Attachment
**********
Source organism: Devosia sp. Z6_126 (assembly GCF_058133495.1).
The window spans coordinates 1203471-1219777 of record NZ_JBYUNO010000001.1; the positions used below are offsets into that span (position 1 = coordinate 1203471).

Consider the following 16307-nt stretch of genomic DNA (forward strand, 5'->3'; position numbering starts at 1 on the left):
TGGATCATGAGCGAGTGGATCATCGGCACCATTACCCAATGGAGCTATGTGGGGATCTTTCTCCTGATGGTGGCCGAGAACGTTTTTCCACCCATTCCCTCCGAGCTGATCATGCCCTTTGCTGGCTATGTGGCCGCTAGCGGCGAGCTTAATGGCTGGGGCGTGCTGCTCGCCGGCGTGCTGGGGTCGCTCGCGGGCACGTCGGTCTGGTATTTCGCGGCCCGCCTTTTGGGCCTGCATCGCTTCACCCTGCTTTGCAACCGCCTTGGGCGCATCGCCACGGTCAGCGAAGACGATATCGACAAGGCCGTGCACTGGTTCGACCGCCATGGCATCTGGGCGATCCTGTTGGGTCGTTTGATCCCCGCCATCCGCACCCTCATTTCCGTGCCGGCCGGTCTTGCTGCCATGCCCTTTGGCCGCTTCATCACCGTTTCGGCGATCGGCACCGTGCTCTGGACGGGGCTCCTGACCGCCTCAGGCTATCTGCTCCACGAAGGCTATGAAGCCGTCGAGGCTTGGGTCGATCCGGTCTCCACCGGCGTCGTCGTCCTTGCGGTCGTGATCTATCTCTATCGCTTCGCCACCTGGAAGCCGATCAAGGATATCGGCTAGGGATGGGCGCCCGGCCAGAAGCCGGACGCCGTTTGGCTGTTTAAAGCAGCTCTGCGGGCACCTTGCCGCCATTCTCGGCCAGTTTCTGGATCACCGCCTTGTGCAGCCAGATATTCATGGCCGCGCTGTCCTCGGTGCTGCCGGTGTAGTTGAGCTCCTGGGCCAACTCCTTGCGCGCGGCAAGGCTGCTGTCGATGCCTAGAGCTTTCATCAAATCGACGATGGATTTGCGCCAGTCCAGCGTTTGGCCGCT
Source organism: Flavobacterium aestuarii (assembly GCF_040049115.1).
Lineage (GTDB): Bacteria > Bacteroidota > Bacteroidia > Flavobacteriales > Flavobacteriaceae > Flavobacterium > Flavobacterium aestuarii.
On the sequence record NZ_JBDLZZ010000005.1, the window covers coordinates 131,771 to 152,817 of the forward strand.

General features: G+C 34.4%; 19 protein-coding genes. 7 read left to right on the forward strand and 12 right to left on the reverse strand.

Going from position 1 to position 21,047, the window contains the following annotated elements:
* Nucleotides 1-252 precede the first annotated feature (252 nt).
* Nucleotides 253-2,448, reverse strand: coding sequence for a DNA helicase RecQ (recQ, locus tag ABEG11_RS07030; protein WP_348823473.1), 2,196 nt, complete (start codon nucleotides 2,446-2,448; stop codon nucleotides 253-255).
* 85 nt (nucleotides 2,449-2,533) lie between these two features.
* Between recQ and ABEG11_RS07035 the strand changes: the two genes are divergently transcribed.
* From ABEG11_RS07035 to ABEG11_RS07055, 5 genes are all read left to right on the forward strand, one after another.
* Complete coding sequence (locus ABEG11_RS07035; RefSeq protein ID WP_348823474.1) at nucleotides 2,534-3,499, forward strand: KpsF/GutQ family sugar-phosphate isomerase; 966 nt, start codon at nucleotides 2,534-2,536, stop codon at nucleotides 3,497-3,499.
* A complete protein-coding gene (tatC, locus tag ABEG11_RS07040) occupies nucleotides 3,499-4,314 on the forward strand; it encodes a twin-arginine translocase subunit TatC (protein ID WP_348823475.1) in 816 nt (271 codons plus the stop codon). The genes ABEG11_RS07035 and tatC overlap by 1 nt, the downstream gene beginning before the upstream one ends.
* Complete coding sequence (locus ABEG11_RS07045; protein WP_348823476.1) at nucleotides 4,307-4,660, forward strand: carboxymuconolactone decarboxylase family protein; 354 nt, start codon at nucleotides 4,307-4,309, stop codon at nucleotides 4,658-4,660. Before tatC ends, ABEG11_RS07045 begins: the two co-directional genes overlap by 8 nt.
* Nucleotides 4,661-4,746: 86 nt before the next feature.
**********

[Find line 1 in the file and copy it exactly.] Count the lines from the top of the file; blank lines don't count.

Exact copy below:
Source organism: Devosia sp. Z6_126 (assembly GCF_058133495.1).